That is a drastic change. The Waukesha generator is designed to handle a wide range of Btu levels, but to allow this to happen, a person manually must change its settings. That was something that couldn't be done at the Stockton facility.
"It's not like we were switching fuels," Dahl explains. "We are not going from one fuel to another. We have to burn everything in between as we go from 850 Btu to 515 Btu. There wasn't any engine on the market that could allow us to do that. The Waukesha could go to 950 Btu and then, after you switched its carburetor, go down to 450 Btu. That's a great range. But it was something you had to do manually, and that didn't work for us."
To keep the facility running, Applied LNG workers manually would adjust the engine's pressure volume. Not only did this slow the process of creating LNG, but it was also an inexact science. Often the engine, despite everyone's efforts, hit a low Btu level and shut itself down. This was more than an inconvenience. It takes Applied LNG employees about six hours to get the plant running again after a generator shutdown. If the generator happens to quit in the middle of the night when no one is at the facility, it might take workers as long as eight hours to get operations back at full speed.
"This was a problem that really caused us some great concern," Dahl says. "None of us could really believe this was happening. We tried a lot of solutions. And we worked with a lot of people to solve this problem. We'd have minor successes here and there, but nothing really worked. We just couldn't get there."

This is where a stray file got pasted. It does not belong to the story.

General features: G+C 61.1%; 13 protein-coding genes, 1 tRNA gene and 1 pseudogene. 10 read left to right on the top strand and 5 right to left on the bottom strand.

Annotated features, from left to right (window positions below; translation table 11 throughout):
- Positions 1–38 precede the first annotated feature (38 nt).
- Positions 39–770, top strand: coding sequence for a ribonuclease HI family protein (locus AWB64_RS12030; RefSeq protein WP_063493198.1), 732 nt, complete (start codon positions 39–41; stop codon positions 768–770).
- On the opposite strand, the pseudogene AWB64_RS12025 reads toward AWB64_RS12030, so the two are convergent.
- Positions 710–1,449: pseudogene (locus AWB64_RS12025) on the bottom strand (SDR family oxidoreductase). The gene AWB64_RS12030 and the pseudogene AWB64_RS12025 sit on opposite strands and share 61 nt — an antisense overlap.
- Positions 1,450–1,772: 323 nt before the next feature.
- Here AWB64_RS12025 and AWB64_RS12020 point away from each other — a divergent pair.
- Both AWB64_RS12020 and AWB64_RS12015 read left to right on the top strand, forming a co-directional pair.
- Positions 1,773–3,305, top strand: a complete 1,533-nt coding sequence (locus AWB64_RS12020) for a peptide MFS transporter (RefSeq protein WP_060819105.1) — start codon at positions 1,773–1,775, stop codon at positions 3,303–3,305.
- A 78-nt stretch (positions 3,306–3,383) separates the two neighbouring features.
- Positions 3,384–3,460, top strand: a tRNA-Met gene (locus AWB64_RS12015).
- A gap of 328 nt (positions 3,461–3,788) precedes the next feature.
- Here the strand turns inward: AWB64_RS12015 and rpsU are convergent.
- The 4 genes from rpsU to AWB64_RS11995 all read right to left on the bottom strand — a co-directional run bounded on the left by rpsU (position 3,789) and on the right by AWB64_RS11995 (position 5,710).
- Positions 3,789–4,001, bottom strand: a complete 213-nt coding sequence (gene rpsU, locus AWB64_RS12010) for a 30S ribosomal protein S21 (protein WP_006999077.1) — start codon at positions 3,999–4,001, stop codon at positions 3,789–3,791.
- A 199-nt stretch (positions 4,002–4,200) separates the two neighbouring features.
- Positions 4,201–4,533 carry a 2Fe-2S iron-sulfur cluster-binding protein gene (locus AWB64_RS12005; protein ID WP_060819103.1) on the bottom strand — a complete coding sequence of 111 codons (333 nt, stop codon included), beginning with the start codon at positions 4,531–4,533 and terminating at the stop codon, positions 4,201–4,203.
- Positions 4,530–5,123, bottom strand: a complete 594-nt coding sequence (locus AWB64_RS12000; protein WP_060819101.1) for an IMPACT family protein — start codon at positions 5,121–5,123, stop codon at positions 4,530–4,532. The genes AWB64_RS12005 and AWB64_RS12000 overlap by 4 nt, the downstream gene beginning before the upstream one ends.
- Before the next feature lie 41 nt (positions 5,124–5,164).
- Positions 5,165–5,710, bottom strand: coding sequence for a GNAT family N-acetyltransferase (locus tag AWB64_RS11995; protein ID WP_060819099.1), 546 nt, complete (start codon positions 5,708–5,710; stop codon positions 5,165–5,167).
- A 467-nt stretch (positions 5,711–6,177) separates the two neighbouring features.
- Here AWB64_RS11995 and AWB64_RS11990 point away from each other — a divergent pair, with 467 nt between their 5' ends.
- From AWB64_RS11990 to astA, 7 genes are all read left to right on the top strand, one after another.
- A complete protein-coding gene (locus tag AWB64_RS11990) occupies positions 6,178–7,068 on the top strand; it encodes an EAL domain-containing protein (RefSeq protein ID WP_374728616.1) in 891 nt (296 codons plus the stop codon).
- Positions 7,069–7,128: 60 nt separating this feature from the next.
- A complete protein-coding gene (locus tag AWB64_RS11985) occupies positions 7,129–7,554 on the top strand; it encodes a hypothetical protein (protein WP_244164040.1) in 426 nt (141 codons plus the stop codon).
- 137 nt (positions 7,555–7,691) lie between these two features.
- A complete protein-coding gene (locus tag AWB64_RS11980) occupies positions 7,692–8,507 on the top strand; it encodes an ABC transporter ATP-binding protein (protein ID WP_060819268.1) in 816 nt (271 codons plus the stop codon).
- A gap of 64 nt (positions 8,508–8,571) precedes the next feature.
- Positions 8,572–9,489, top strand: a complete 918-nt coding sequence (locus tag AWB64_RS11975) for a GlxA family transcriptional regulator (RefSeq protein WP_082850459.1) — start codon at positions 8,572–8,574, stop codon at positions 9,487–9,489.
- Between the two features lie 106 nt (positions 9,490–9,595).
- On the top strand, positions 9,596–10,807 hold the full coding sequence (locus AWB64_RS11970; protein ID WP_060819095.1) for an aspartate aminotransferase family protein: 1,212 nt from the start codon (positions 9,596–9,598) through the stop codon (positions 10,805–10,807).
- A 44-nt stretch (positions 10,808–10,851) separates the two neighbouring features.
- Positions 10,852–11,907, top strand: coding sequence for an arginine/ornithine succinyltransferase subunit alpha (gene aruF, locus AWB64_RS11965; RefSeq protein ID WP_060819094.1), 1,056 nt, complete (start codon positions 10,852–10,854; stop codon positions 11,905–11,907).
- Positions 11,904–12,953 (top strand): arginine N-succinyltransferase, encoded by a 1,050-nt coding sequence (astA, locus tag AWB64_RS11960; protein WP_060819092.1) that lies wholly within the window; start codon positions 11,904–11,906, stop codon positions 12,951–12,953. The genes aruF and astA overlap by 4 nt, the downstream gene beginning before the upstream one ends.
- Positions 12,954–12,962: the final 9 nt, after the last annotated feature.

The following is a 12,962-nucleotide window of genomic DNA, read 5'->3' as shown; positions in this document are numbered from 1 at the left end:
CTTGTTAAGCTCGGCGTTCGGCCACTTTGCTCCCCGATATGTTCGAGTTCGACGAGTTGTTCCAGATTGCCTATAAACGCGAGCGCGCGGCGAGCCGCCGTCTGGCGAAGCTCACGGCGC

Applied LNG initially tried to get a regulator with a bypass system to coax the generator into handling the wide range of Btu levels necessary to operate the Stockton plant. But by doing this, the generator was unable to get enough fuel pressure to power it. Applied LNG officials then switched to a regulator set with normal pressure that relied on a stepper motor that would open and close. This time the company was unable to generate a high enough fuel pressure when the generator needed to rely on low-Btu gas.
In fact, the firm wrestled with the problem for nearly a year. Fortunately company officials eventually contacted Continental Controls Corporation.
Even more fortunate is that Continental Controls offers an ECV-5 emissions control valve. This computerized valve precisely controls the fuel-injection pressure to a generator's carburetor or mixing bowl and essentially acts as an electronic pressure regulator. The computer in the valve measures the voltage from the oxygen sensor located in the engine exhaust and adjusts the pressure at the valve discharge to maintain the proper air/fuel ratio.
This little valve turned out to be the remedy to Dahl's nearly yearlong disaster. Since Applied LNG attached the ECV-5 controller to its Waukesha Enginator generator in spring 2003, the generator has been working flawlessly.